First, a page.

03 October 2021
The next generation
I have been campaigning in favour of European political and economic integration for as long as I can remember. Some of it has been realised, like the euro. Most has not, like a fiscal union. I still believe that European political integration constitutes a prerequisite for Europe to defend its interests in the world. But right now I would not recommend that European leaders spend their political capital on issues like the reform of the stability pact. Something more important has intruded.
To its credit, the EU got the macroeconomics broadly right this time. When the pandemic hit, they relaxed fiscal policy. But the hard part is managing the structural displacement: the boost of the digital economy at the expense of its analogue counterpart.
Post-pandemic economic policy should focus on competing for high-tech leadership. Europe needs to fast-track optical fibre and mobile network development, and invest in artificial intelligence and green technologies. This job cannot be left to governments alone, or to large European corporates.
The start-up sector is going to be critical. EU cities are way down in the start-up league tables, behind Silicon Valley, New York and London. In all probability, if humankind ever gets on top of climate change, it will be due to technologies that have yet to be developed, by companies that have yet to be created. If European politics continues to equate business-friendliness with corporatism, as it has done in the past, it will end up where the CDU leaders ended up last week: shocked by the sudden realisation that they are no longer in charge.
I wrote before that future historians will not marvel at Angela Merkel’s political longevity, but look upon her time in office as an era in which Europe sleepwalked into economic irrelevance. With the elections, a whiff of optimism has hit political Berlin. The Greens and the FDP might lead Germany and Europe into a new direction. They are the parties of the young voters. The ranking of German political parties in the age group of the 18-29 year olds is: 1. Green; 2. FDP; 3. SPD; 4. CDU/CSU. German politics is a matrix. On one axis you have the classic left-right division. But, on the other, you have a division by age. There is a lot that separates the Greens and the FDP. But what they have in common is that they both live in the digital 21st century, and they both realise that the rest of Germany does not. Nor does their future coalition partner, whoever that may be.
The Greens emphasise the role of the state. The FDP is a champion of the private sector. But this is not as incompatible as it appears. The bulk of the investment to save the planet will come from the private sector. The public sector will play a important supporting role through public infrastructure, regulation, investment incentives, and education. The big question of German politics is not so much whether the next coalition is called traffic light or Jamaica, but whether the FDP and Greens manage to prioritise the stuff that matters, and whether they can co-opt their future coalition partner behind an agenda of investment and modernisation.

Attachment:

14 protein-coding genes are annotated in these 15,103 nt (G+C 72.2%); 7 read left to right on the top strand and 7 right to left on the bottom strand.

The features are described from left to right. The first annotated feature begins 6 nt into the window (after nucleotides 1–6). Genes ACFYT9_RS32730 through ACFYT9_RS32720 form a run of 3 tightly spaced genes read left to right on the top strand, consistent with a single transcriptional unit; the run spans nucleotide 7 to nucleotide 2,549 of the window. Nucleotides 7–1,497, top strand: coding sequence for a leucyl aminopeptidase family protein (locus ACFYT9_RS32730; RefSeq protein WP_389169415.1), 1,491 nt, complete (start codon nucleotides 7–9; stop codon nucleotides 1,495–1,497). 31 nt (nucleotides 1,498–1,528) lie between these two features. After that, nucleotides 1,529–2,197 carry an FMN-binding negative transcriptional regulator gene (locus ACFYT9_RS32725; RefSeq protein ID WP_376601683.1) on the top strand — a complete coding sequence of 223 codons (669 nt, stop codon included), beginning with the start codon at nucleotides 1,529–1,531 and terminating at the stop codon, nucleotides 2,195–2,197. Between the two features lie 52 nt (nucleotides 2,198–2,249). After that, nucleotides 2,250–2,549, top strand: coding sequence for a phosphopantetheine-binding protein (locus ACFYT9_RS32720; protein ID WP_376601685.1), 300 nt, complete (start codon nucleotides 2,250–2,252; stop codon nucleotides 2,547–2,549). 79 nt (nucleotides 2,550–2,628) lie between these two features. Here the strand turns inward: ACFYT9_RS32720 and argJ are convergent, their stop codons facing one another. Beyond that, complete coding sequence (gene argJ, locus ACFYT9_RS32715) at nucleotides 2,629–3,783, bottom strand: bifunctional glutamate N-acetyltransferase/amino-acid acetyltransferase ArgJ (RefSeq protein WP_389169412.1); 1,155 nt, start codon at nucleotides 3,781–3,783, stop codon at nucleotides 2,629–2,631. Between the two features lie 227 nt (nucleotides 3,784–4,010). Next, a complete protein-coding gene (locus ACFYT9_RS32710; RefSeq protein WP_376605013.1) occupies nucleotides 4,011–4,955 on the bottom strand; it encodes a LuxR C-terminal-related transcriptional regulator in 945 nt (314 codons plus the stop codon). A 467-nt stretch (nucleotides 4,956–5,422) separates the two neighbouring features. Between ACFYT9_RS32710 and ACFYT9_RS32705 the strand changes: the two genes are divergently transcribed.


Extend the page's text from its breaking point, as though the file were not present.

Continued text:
The traffic light option, the SPD, Greens, and FDP, seems to be the commentators' favourite constellation right now. I am struggling to see an SPD-lead government ever becoming the champions of a start-up business culture. The SPD election manifesto included a threat to impose works councils on start-ups. If you want to kill fledgling businesses, the most effective way is not through taxes, but bureaucracy.
That’s what the real political battle is about. The views of Christian Lindner on the stability pact and the German debt brake, by contrast, are secondary. I am aware that commentators outside of Germany are obsessed with this sort of stuff. But Europe’s acute crisis is not one of macroeconomic instability. It is one of technological decline. The US and China are leading the EU in almost all high-tech categories. The EU’s global influence will vanish unless it can compete. Strategic autonomy can make up for that. Don’t think for a minute, as some in Brussels do, that the EU can influence the world through regulation. If you don’t have any skin in the game, you will not become the world’s regulator.
We will know that Germany has succeeded when politicians start to think about crypto as an opportunity, and not as a threat as they do now. I don’t get the impression that even the Greens and the FDP are quite there yet. Theirs is a sort of old-fashioned modernity. Their leaders, in contrast to Olaf Scholz and Armin Laschet, are at least competent enough to know how to shoot a selfie. It’s a start.
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